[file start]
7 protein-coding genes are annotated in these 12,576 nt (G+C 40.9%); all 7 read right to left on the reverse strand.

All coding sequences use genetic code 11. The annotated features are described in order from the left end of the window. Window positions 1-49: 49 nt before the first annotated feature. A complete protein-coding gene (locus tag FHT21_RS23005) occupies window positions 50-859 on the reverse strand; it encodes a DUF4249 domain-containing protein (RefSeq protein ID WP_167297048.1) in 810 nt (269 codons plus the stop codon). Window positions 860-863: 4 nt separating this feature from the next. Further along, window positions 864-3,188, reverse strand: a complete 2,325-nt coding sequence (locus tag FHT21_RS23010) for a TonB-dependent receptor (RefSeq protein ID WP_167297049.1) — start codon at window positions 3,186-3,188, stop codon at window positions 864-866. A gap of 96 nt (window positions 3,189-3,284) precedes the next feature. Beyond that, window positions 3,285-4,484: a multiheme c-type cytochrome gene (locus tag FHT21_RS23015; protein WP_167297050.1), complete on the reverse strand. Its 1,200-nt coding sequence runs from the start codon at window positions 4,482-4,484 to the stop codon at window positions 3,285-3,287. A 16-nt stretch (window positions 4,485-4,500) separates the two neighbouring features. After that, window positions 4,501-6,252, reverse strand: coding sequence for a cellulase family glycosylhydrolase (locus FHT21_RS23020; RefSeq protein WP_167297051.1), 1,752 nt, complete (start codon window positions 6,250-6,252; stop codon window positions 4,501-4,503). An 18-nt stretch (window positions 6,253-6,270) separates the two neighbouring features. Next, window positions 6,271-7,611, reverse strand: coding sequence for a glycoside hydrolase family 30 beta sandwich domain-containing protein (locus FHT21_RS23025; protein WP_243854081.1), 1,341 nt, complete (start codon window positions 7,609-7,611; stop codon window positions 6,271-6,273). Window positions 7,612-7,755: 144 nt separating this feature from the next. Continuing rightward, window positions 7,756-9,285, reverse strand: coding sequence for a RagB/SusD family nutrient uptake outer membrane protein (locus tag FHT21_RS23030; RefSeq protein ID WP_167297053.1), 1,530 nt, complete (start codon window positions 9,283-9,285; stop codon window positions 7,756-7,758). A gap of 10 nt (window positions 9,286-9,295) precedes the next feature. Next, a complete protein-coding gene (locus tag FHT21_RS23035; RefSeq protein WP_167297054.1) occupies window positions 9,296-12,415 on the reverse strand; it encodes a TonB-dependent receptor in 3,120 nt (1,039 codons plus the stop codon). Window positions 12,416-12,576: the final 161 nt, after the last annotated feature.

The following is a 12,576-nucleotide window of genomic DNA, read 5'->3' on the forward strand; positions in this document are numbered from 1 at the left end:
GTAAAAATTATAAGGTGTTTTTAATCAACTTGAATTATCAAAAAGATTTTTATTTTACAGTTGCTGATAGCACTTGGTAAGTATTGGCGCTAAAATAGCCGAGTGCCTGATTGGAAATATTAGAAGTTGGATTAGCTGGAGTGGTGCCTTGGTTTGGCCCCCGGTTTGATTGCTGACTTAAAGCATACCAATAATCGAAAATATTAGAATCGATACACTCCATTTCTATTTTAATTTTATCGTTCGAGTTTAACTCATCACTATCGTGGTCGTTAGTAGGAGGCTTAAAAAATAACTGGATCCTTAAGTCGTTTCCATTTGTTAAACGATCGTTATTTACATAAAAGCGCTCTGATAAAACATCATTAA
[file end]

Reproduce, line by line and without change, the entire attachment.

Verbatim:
7 protein-coding genes are annotated in these 12,576 nt (G+C 40.9%); all 7 read right to left on the reverse strand.

All coding sequences use genetic code 11. The annotated features are described in order from the left end of the window. Window positions 1-49: 49 nt before the first annotated feature. A complete protein-coding gene (locus tag FHT21_RS23005) occupies window positions 50-859 on the reverse strand; it encodes a DUF4249 domain-containing protein (RefSeq protein ID WP_167297048.1) in 810 nt (269 codons plus the stop codon). Window positions 860-863: 4 nt separating this feature from the next. Further along, window positions 864-3,188, reverse strand: a complete 2,325-nt coding sequence (locus tag FHT21_RS23010) for a TonB-dependent receptor (RefSeq protein ID WP_167297049.1) — start codon at window positions 3,186-3,188, stop codon at window positions 864-866. A gap of 96 nt (window positions 3,189-3,284) precedes the next feature. Beyond that, window positions 3,285-4,484: a multiheme c-type cytochrome gene (locus tag FHT21_RS23015; protein WP_167297050.1), complete on the reverse strand. Its 1,200-nt coding sequence runs from the start codon at window positions 4,482-4,484 to the stop codon at window positions 3,285-3,287. A 16-nt stretch (window positions 4,485-4,500) separates the two neighbouring features. After that, window positions 4,501-6,252, reverse strand: coding sequence for a cellulase family glycosylhydrolase (locus FHT21_RS23020; RefSeq protein WP_167297051.1), 1,752 nt, complete (start codon window positions 6,250-6,252; stop codon window positions 4,501-4,503). An 18-nt stretch (window positions 6,253-6,270) separates the two neighbouring features. Next, window positions 6,271-7,611, reverse strand: coding sequence for a glycoside hydrolase family 30 beta sandwich domain-containing protein (locus FHT21_RS23025; protein WP_243854081.1), 1,341 nt, complete (start codon window positions 7,609-7,611; stop codon window positions 6,271-6,273). Window positions 7,612-7,755: 144 nt separating this feature from the next. Continuing rightward, window positions 7,756-9,285, reverse strand: coding sequence for a RagB/SusD family nutrient uptake outer membrane protein (locus tag FHT21_RS23030; RefSeq protein ID WP_167297053.1), 1,530 nt, complete (start codon window positions 9,283-9,285; stop codon window positions 7,756-7,758). A gap of 10 nt (window positions 9,286-9,295) precedes the next feature. Next, a complete protein-coding gene (locus tag FHT21_RS23035; RefSeq protein WP_167297054.1) occupies window positions 9,296-12,415 on the reverse strand; it encodes a TonB-dependent receptor in 3,120 nt (1,039 codons plus the stop codon). Window positions 12,416-12,576: the final 161 nt, after the last annotated feature.

The following is a 12,576-nucleotide window of genomic DNA, read 5'->3' on the forward strand; positions in this document are numbered from 1 at the left end:
GTAAAAATTATAAGGTGTTTTTAATCAACTTGAATTATCAAAAAGATTTTTATTTTACAGTTGCTGATAGCACTTGGTAAGTATTGGCGCTAAAATAGCCGAGTGCCTGATTGGAAATATTAGAAGTTGGATTAGCTGGAGTGGTGCCTTGGTTTGGCCCCCGGTTTGATTGCTGACTTAAAGCATACCAATAATCGAAAATATTAGAATCGATACACTCCATTTCTATTTTAATTTTATCGTTCGAGTTTAACTCATCACTATCGTGGTCGTTAGTAGGAGGCTTAAAAAATAACTGGATCCTTAAGTCGTTTCCATTTGTTAAACGATCGTTATTTACATAAAAGCGCTCTGATAAAACATCATTAA